Rally 'Round the Mill
John Lloyd Young, Leslie Kritzer, Barrett Foa, and other notables rally to save the financially desperate Paper Mill Playhouse.
The rally raised $25,000 and the theater has received close to $300,000 in other donations over the past few days, according to spokesperson Shayne Austin Miller. But that figure is a small dent in the $3 million needed to fund Paper Mill's 2006-2007 season.
While the theater is still inviting the press to the official opening on Sunday of Seven Brides for Seven Brothers, which begins performances tomorrow, there is no guarantee that the production will continue its run past that date. And the final show of the season, Pirates, remains in serious jeopardy. "We are going to have to take it week by week and see what happens," says Miller. "This event will hopefully raise enough awareness that someone will come forward, be our white knight, write us a check, and save the theater."
Legally Blonde co-star Leslie Kritzer, who played Fanny Brice in the Paper Mill production of Funny Girl, was just one of the notable performers who expressed their affection for the Playhouse on Monday. "I grew up in Livingston, New Jersey, about five minutes from here," she told TheaterMania just before the rally began. "As a child, my first theatrical experiences were at Paper Mill; we would come here on school trips to see shows like A Chorus Line, West Side Story, South Pacific, and To Kill a Mockingbird. Funding for the arts is becoming smaller and smaller, so it's very important to have a place where parents can bring their children to see top-notch productions. There aren't many theaters like this, and it would be a shame if they closed their doors. I owe my career to Paper Mill -- and I know I'm not the only one."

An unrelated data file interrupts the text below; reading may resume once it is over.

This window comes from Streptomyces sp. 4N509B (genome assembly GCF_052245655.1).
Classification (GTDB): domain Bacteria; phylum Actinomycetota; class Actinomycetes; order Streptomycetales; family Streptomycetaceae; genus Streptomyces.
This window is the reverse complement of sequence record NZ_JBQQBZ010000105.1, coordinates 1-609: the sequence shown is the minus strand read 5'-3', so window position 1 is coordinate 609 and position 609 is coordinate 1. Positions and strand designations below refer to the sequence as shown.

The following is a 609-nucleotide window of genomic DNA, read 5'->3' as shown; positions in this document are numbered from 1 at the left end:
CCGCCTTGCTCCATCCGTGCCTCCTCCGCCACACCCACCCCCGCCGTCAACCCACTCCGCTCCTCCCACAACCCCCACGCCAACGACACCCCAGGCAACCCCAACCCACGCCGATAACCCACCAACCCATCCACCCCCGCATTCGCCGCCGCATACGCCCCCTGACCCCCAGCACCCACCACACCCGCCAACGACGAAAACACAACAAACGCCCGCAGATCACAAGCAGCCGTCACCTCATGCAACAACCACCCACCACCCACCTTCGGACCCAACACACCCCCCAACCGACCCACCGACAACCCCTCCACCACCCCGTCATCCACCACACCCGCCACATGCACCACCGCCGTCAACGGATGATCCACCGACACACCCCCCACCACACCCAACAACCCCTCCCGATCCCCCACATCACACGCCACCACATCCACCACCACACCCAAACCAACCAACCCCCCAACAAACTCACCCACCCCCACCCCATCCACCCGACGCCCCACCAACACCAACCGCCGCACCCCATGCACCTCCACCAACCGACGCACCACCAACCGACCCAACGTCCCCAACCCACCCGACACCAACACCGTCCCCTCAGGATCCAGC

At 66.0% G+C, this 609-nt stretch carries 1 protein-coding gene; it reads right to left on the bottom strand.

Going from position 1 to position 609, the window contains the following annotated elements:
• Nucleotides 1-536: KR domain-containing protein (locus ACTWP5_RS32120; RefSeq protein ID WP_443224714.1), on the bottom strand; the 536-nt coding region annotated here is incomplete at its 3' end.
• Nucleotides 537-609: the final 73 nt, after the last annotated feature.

"Paper Mill is where I had my first positive critical reception in The Chosen," says John Lloyd Young, winner of the 2006 Tony Award for Best Actor in a Musical for his performance as Frankie Valli in Jersey Boys. "It was a great training ground for me. I didn't know then that Jersey Boys was around the corner, but once I did get to Broadway, I had the chops to hold the show up -- and that was because of this place.
"When I used to go see Broadway shows, I would read the bios, and Paper Mill was in so many of them," Young told TheaterMania. "It seemed to me that it was not only an important stepping stone on the way to Broadway, but almost necessary. Paper MIll feeds Broadway, and Broadway feeds Paper Mill. People come back here to play great roles. José Ferrer played here! The theater's close proximity to New York is a great benefit but also puts it at risk, because some people who live in the area think, 'We can just go to Broadway.' But there are unique things going on here, and I hope that audiences realize what they can see in their own backyard."
Michele Ragusa, who recently appeared Off-Broadway in Adrift to Macao, also has a special place in her heart for the theater. "When I first moved to New York, Paper Mill was the job to have," she says. "I finally got my chance in She Loves Me, and when I showed up on that first day of rehearsal, I felt like it was a Broadway show. Paper Mill does everything first-class. They set the example."
Barrett Foa, who is to play the male lead in Pirates, also has praise for the Playhouse: "To me, Paper Mill means opportunity. They gave me a chance to play a character role when I was cast as Mordred in Camelot. Before that, I was a chorus boy in Mamma Mia!; being in Camelot gave the confidence to go on and do things like Avenue Q and Spelling Bee on Broadway."
In addition to the many actors on hand for the rally, former New Jersey governors Thomas Kean, Sr. and Brendan Byrne were there to speak in support of the theater -- but the state's current governor, Jon Corzine, was not present. Joked Byrne: "We don't need him, we just need his pen" [to sign legislation to bail out the theater]. Said Kean, "My first theater experience ever was at Paper Mill, when I was eight years old. I've loved theater ever since, and I don't think it would be that way if not for this place. I remember the night that Paper Mill did Show Boat and it was telecast all over the country. That was important for the state. We can't even think of letting this theater close."
Greenberg added, "I grew up in another state, which shall remain nameless. There was no equivalent theater there. As an artist, I'm incredibly grateful for the opportunity to work at Paper Mill."